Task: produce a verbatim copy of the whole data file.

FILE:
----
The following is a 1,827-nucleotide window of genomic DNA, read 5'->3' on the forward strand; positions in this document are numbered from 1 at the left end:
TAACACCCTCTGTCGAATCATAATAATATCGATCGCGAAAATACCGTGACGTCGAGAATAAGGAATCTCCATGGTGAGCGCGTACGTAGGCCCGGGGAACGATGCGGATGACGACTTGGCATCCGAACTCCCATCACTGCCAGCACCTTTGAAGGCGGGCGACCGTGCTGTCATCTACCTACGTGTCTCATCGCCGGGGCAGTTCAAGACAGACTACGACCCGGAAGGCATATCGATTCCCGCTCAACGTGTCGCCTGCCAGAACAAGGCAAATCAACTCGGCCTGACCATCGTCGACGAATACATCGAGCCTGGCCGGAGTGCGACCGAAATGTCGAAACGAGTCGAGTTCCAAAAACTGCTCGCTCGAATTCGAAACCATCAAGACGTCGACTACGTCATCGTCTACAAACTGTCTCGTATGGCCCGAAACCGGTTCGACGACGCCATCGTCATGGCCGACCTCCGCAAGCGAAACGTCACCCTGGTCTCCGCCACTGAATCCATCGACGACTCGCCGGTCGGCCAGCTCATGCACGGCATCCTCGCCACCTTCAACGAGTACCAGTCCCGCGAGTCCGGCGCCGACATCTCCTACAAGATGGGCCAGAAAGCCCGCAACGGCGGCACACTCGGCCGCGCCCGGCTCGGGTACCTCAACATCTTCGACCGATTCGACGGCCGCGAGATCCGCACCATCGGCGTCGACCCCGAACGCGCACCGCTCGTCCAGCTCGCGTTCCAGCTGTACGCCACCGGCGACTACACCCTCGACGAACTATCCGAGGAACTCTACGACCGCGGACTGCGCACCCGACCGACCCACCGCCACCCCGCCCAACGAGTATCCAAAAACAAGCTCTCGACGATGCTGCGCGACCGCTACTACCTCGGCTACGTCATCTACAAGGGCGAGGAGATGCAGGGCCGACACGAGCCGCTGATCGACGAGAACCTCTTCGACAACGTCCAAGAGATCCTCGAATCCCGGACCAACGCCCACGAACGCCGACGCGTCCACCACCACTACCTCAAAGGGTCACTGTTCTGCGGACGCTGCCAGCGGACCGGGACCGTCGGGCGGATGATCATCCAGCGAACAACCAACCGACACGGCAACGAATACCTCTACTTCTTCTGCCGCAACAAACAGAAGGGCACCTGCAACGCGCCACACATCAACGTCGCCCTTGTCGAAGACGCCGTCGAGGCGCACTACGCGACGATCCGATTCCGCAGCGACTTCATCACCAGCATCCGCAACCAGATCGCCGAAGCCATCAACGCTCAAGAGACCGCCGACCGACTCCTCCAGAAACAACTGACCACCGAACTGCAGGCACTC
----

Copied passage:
The following is a 1,827-nucleotide window of genomic DNA, read 5'->3' on the forward strand; positions in this document are numbered from 1 at the left end:
TAACACCCTCTGTCGAATCATAATAATATCGATCGCGAAAATACCGTGACGTCGAGAATAAGGAATCTCCATGGTGAGCGCGTACGTAGGCCCGGGGAACGATGCGGATGACGACTTGGCATCCGAACTCCCATCACTGCCAGCACCTTTGAAGGCGGGCGACCGTGCTGTCATCTACCTACGTGTCTCATCGCCGGGGCAGTTCAAGACAGACTACGACCCGGAAGGCATATCGATTCCCGCTCAACGTGTCGCCTGCCAGAACAAGGCAAATCAACTCGGCCTGACCATCGTCGACGAATACATCGAGCCTGGCCGGAGTGCGACCGAAATGTCGAAACGAGTCGAGTTCCAAAAACTGCTCGCTCGAATTCGAAACCATCAAGACGTCGACTACGTCATCGTCTACAAACTGTCTCGTATGGCCCGAAACCGGTTCGACGACGCCATCGTCATGGCCGACCTCCGCAAGCGAAACGTCACCCTGGTCTCCGCCACTGAATCCATCGACGACTCGCCGGTCGGCCAGCTCATGCACGGCATCCTCGCCACCTTCAACGAGTACCAGTCCCGCGAGTCCGGCGCCGACATCTCCTACAAGATGGGCCAGAAAGCCCGCAACGGCGGCACACTCGGCCGCGCCCGGCTCGGGTACCTCAACATCTTCGACCGATTCGACGGCCGCGAGATCCGCACCATCGGCGTCGACCCCGAACGCGCACCGCTCGTCCAGCTCGCGTTCCAGCTGTACGCCACCGGCGACTACACCCTCGACGAACTATCCGAGGAACTCTACGACCGCGGACTGCGCACCCGACCGACCCACCGCCACCCCGCCCAACGAGTATCCAAAAACAAGCTCTCGACGATGCTGCGCGACCGCTACTACCTCGGCTACGTCATCTACAAGGGCGAGGAGATGCAGGGCCGACACGAGCCGCTGATCGACGAGAACCTCTTCGACAACGTCCAAGAGATCCTCGAATCCCGGACCAACGCCCACGAACGCCGACGCGTCCACCACCACTACCTCAAAGGGTCACTGTTCTGCGGACGCTGCCAGCGGACCGGGACCGTCGGGCGGATGATCATCCAGCGAACAACCAACCGACACGGCAACGAATACCTCTACTTCTTCTGCCGCAACAAACAGAAGGGCACCTGCAACGCGCCACACATCAACGTCGCCCTTGTCGAAGACGCCGTCGAGGCGCACTACGCGACGATCCGATTCCGCAGCGACTTCATCACCAGCATCCGCAACCAGATCGCCGAAGCCATCAACGCTCAAGAGACCGCCGACCGACTCCTCCAGAAACAACTGACCACCGAACTGCAGGCACTC